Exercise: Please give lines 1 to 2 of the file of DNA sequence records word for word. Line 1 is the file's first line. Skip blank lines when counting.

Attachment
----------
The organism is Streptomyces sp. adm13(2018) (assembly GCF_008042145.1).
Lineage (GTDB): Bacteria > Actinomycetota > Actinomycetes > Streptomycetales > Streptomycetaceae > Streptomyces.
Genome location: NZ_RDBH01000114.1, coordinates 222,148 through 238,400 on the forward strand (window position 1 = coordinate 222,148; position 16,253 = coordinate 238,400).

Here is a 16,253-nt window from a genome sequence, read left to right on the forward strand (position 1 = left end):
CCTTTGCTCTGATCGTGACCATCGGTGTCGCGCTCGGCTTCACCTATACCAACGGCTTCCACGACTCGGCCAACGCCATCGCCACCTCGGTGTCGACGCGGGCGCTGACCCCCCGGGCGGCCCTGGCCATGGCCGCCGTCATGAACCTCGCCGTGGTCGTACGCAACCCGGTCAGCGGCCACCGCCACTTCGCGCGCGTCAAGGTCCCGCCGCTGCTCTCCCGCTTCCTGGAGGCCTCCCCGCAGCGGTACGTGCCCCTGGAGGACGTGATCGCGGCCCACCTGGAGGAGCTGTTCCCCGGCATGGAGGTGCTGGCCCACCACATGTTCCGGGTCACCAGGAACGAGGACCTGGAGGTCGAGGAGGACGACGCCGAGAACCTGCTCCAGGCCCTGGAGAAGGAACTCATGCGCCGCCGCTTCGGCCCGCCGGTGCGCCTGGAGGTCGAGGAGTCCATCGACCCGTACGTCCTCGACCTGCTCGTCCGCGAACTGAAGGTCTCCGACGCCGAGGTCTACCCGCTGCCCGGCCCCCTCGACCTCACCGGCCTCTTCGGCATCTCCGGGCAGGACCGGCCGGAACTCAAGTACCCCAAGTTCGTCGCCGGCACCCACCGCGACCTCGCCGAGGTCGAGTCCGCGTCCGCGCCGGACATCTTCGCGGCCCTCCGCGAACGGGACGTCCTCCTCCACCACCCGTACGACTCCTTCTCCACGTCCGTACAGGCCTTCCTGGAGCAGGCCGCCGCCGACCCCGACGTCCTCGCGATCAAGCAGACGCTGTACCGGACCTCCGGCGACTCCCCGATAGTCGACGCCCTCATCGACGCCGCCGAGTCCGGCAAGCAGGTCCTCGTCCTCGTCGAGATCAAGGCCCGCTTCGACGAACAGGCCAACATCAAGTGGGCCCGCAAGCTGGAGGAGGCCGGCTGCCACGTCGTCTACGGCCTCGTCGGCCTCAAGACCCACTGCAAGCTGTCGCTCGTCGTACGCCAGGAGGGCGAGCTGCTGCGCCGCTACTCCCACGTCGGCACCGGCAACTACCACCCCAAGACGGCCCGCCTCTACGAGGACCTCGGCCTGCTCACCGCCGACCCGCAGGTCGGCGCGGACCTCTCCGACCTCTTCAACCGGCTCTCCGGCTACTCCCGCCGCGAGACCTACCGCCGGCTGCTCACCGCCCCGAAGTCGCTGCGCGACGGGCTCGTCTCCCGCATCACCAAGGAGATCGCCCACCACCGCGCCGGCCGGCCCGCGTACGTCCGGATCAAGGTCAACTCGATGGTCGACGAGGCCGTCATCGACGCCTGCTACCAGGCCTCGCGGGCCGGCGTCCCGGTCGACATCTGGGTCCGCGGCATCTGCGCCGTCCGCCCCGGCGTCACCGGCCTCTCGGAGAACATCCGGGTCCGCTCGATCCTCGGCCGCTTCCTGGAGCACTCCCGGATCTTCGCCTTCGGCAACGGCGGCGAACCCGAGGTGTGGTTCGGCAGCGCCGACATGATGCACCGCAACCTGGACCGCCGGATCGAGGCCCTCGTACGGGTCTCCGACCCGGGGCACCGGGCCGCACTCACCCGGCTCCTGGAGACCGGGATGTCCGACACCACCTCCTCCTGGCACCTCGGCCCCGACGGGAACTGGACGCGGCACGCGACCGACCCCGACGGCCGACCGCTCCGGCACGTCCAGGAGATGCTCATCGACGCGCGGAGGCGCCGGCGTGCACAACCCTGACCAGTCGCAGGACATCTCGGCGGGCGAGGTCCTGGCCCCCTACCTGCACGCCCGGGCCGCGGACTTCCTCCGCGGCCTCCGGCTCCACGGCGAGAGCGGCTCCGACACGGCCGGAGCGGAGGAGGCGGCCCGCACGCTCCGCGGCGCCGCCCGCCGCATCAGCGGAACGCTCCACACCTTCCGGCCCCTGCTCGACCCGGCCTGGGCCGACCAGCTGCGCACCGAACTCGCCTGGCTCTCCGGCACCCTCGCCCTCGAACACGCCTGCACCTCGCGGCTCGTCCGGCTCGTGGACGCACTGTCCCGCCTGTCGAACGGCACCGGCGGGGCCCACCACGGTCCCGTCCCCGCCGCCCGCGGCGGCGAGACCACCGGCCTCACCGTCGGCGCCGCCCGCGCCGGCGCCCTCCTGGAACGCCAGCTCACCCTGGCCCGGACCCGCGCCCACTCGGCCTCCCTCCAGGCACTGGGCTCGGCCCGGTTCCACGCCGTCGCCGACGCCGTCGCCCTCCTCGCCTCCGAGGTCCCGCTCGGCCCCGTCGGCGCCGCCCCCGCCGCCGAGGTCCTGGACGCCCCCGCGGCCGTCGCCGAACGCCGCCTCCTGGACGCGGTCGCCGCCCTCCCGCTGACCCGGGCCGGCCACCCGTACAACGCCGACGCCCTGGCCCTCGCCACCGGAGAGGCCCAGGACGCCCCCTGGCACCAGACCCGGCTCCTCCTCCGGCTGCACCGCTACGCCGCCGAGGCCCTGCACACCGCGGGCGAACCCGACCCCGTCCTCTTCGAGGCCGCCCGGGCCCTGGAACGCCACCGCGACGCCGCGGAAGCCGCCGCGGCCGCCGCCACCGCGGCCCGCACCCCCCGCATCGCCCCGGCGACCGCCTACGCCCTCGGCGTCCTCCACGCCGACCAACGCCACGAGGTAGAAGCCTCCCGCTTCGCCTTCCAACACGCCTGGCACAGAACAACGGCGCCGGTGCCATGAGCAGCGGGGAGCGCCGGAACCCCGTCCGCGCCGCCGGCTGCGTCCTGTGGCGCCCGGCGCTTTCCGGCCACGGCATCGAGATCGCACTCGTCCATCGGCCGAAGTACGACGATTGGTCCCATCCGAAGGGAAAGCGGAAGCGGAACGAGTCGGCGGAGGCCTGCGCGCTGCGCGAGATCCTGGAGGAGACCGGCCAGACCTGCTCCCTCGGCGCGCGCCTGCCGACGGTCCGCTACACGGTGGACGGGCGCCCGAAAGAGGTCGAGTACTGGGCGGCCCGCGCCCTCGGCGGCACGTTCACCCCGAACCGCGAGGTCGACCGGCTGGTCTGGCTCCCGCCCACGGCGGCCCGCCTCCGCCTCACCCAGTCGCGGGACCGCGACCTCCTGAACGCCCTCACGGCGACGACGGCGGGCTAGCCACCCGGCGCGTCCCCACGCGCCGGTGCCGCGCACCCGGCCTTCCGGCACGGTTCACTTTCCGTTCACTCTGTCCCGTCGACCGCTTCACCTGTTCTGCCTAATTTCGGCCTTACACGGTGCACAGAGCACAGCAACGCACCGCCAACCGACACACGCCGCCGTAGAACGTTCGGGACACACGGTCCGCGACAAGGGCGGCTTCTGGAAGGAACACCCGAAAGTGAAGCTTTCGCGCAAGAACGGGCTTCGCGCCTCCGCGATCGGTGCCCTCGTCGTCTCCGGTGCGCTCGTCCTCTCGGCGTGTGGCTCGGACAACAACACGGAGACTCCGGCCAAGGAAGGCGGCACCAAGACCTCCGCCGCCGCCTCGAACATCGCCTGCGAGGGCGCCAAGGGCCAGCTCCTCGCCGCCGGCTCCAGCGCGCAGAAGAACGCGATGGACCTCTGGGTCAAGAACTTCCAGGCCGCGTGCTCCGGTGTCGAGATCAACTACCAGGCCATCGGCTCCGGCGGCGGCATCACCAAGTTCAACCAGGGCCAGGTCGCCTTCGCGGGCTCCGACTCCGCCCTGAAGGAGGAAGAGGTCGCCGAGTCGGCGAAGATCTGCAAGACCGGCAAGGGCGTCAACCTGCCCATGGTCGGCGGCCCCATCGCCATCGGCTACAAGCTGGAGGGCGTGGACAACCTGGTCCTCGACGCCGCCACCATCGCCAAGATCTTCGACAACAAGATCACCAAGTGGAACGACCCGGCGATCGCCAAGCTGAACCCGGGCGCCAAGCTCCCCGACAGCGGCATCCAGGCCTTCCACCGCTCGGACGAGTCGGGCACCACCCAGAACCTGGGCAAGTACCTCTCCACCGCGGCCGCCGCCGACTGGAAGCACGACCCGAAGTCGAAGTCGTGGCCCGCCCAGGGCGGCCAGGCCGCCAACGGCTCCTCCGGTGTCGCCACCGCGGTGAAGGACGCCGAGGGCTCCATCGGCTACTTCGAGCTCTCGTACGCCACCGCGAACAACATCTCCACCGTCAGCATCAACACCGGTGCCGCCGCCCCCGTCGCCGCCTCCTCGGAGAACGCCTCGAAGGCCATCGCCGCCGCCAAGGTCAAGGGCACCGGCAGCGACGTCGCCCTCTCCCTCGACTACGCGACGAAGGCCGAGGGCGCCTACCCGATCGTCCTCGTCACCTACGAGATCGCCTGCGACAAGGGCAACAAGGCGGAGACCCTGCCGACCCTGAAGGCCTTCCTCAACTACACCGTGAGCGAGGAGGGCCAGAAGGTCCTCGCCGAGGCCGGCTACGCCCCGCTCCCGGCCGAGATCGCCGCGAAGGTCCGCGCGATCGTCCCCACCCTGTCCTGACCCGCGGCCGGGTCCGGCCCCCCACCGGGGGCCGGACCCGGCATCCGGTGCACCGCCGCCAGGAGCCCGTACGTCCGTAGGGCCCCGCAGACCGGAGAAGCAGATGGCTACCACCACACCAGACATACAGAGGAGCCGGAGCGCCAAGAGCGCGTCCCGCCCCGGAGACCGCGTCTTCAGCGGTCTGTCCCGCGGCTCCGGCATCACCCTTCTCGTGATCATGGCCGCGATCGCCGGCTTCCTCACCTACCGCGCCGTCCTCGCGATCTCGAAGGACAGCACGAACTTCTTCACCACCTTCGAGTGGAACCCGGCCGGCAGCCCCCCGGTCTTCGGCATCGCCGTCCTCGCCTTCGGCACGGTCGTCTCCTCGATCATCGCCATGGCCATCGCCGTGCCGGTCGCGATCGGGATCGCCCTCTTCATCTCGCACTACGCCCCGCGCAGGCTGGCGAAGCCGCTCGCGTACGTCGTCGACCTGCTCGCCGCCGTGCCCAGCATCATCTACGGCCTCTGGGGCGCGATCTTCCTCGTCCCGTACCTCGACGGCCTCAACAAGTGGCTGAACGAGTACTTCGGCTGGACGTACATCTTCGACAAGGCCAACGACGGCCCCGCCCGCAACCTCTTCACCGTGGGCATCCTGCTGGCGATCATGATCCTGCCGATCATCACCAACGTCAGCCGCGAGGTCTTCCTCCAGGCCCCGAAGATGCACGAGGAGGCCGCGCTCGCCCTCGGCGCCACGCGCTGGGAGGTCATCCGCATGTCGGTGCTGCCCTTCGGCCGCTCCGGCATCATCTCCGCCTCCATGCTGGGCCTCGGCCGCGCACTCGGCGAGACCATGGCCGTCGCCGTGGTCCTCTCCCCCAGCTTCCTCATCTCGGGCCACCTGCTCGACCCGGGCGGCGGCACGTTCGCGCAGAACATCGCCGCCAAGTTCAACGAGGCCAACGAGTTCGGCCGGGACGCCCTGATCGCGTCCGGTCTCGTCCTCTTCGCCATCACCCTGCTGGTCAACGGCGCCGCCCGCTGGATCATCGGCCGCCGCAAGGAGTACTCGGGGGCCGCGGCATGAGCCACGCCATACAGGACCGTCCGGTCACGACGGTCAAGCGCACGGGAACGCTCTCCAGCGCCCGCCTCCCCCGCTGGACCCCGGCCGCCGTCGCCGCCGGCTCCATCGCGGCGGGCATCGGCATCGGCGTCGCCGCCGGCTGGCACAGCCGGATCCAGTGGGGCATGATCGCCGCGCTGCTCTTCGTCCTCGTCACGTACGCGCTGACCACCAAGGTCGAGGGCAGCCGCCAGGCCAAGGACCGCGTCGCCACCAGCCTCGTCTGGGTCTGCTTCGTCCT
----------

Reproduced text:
The organism is Streptomyces sp. adm13(2018) (assembly GCF_008042145.1).
Lineage (GTDB): Bacteria > Actinomycetota > Actinomycetes > Streptomycetales > Streptomycetaceae > Streptomyces.